Continuing two blocks, on the right is Riverview, 1854 and on the left is the Pratt-Thomas Home, 1833. Riverview is a Tennessee Federal house of handmade brick with identical front and rear entrances. Inside, a graceful spiral staircase rises to a cupola with floor-to-ceiling stained-glass windows and a captain's walk. It was modeled after the architect's home, Camellia Place (as seen on Part 1 of the tour). The Pratt-Thomas Home is a classic raised cottage whose front columns were hewn from single logs. Inside is a double stairway, and out back are formal gardens and an original kitchen.

One block later, on the left is Lehmquen, 1838 (another raised cottage) and on the right is the Colonnade, 1860. The asymmetrical placement of the Colonnade's entrance and the bracketed roof cornice show the transition between Greek Revival and Italianate architecture. The upright framework of the house was assembled with wooden pegs, and the original outdoor kitchen is now a guest house.

Turning right on 7th Ave. South, on the left is White Arches, 1857. Finally, the pamphlet explains what "Columbus Eclectic" is: a combination of Gothic, Greek Revival, and Italianate elements. The central octagonal tower has an observatory on the top floor and a cast-iron balcony that, according to legend, caused the death of Mary Oliver when she went outside to catch some air during a cheering-up party (her "beau," or as they call them now, "boy toy," was going to war). There would be great irony if he survived, but since this is a legend, there's no mention of who the man may have been.

Proceeding one block and turning left on 1st St. South, then left again on 8th Ave. South, comes to Homewood, 1836. This Greek Revival house, influenced by Classic and Roman Revival influences, was moved here from Main St. in 1975 for reasons unexplained. The pillars were heightened as it was reconstructed from its two halves that were moved separately (really, what an awful thing to do). Crystal chandeliers and brass door hardware remain.

Turning left on 2nd St. South, right on 7th Ave. South, and left again on 3rd St. South, on the right is Whitehall, 1843. This pillared mansion was built near the street despite having the entire block to itself at the time. Elsewhere on the property were gardens, stables, and servants' quarters.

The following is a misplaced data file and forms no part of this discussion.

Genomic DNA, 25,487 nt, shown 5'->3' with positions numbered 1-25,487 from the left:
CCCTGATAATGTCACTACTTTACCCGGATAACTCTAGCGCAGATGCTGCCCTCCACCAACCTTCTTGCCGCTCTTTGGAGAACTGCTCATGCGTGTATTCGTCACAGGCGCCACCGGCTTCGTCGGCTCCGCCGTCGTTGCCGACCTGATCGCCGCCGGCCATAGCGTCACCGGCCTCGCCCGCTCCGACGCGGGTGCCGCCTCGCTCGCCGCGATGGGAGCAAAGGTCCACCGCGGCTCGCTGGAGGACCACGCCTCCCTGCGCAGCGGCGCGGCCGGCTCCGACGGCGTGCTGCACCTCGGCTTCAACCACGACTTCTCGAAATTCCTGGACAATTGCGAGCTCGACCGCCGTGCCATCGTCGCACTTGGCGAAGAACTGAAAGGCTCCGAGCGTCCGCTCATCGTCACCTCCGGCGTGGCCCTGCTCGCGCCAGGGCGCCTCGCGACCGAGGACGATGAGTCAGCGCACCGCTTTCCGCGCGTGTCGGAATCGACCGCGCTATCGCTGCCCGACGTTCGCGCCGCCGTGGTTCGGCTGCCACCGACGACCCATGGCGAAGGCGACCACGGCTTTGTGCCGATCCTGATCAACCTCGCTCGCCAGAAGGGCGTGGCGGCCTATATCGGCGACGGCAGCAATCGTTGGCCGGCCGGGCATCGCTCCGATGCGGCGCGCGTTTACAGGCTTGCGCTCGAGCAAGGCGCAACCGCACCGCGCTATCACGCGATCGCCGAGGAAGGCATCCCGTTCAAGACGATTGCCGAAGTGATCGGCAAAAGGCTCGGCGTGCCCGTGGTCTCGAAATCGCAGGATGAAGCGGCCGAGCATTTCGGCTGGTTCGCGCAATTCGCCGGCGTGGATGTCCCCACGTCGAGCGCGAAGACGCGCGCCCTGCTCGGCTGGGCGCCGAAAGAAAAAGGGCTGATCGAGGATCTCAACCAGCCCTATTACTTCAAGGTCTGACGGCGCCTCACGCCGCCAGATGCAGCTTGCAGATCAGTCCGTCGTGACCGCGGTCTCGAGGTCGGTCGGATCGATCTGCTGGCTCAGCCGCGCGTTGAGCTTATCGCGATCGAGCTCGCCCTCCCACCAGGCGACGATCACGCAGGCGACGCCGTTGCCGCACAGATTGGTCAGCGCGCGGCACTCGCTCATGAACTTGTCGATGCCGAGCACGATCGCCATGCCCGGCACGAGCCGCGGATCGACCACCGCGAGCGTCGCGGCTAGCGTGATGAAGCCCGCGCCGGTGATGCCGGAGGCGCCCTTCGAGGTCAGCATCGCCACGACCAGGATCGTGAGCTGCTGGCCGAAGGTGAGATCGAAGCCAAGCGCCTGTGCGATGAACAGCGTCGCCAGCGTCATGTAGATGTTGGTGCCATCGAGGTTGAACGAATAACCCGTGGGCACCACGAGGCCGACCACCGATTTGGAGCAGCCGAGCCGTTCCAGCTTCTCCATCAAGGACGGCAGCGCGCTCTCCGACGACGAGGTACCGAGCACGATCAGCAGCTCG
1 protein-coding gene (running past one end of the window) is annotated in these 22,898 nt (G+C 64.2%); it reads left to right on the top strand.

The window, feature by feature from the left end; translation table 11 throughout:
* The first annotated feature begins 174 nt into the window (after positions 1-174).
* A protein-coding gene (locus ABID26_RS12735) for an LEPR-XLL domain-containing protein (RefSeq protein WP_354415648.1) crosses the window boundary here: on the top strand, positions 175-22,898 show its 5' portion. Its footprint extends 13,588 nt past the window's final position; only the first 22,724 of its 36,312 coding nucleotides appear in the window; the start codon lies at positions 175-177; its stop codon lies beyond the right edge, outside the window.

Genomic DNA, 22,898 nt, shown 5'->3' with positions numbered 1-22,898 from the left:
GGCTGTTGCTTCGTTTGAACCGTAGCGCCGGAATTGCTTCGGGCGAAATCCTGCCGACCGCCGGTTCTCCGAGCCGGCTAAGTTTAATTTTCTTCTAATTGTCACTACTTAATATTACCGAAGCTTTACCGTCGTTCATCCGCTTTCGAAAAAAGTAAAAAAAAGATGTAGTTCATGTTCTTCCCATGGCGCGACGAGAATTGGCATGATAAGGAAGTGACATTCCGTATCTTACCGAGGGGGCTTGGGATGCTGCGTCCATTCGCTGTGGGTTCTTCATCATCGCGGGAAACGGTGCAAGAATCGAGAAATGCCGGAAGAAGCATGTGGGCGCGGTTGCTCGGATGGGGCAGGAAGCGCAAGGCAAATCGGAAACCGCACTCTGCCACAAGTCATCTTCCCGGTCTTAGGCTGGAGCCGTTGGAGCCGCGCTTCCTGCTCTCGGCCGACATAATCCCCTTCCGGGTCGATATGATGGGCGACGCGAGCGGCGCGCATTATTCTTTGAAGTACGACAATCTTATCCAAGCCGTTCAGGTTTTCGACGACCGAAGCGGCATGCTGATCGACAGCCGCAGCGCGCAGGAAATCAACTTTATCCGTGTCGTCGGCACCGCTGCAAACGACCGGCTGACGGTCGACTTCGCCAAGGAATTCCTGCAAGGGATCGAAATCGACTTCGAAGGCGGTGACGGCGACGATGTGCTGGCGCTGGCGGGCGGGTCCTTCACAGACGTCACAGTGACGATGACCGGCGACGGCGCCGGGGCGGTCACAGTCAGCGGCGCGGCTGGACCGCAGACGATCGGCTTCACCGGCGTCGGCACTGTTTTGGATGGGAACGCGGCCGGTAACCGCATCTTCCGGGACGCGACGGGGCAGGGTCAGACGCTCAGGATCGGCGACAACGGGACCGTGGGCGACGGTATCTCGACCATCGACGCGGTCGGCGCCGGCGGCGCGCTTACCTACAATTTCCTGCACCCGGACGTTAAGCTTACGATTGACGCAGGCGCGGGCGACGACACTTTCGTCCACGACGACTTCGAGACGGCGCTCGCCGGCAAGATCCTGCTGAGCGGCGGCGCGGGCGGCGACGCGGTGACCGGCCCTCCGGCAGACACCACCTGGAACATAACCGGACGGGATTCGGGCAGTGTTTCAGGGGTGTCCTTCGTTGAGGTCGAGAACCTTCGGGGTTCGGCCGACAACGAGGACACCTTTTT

In the 400 block of 3rd St. South and to the left is this Victorian home, 1869. The pamphlet says there are many Victorian houses along this street, apparently all postwar (that sounds better than postbellum). This one, a replica of one on the Hudson River, still has some Italianate and Gothic features, as well as some elements of Mansard architecture. It was constructed with wooden pegs.

On the next corner to the right after more Victorian houses is Corner Cottage, 1837, representing the transition from late Federal to Greek Revival styles. It was originally a two-room home that was added to over time. This home shares a builder with Leighcrest from Part 1 of the tour, Dr. Aurelius N. Jones, a local physician (and apparently builder) who became a state representative.

The tour continues back on 3rd St. South to Tennessee Williams' house, closing the circle of the tour. Along the way, on the left at the corner of 3rd Ave., is Twelve Gables, 1838. This Greek Revival Victorian cottage is notable for being the site of the genesis of Decoration Day by four local women, as explained by the sign (which I saw on the way from the Barry House to Errolton, thus showing you how convoluted the tour route is). Believe it or not, the sign is correct, Decoration Day honored soldiers on both sides of the War, something I never would have thought given the lingering animosity of the South through the Reconstruction era. A feature of the house is the ashlar stone facade, a masonry pattern cut into the wood, which was originated by George Washington at Mount Vernon.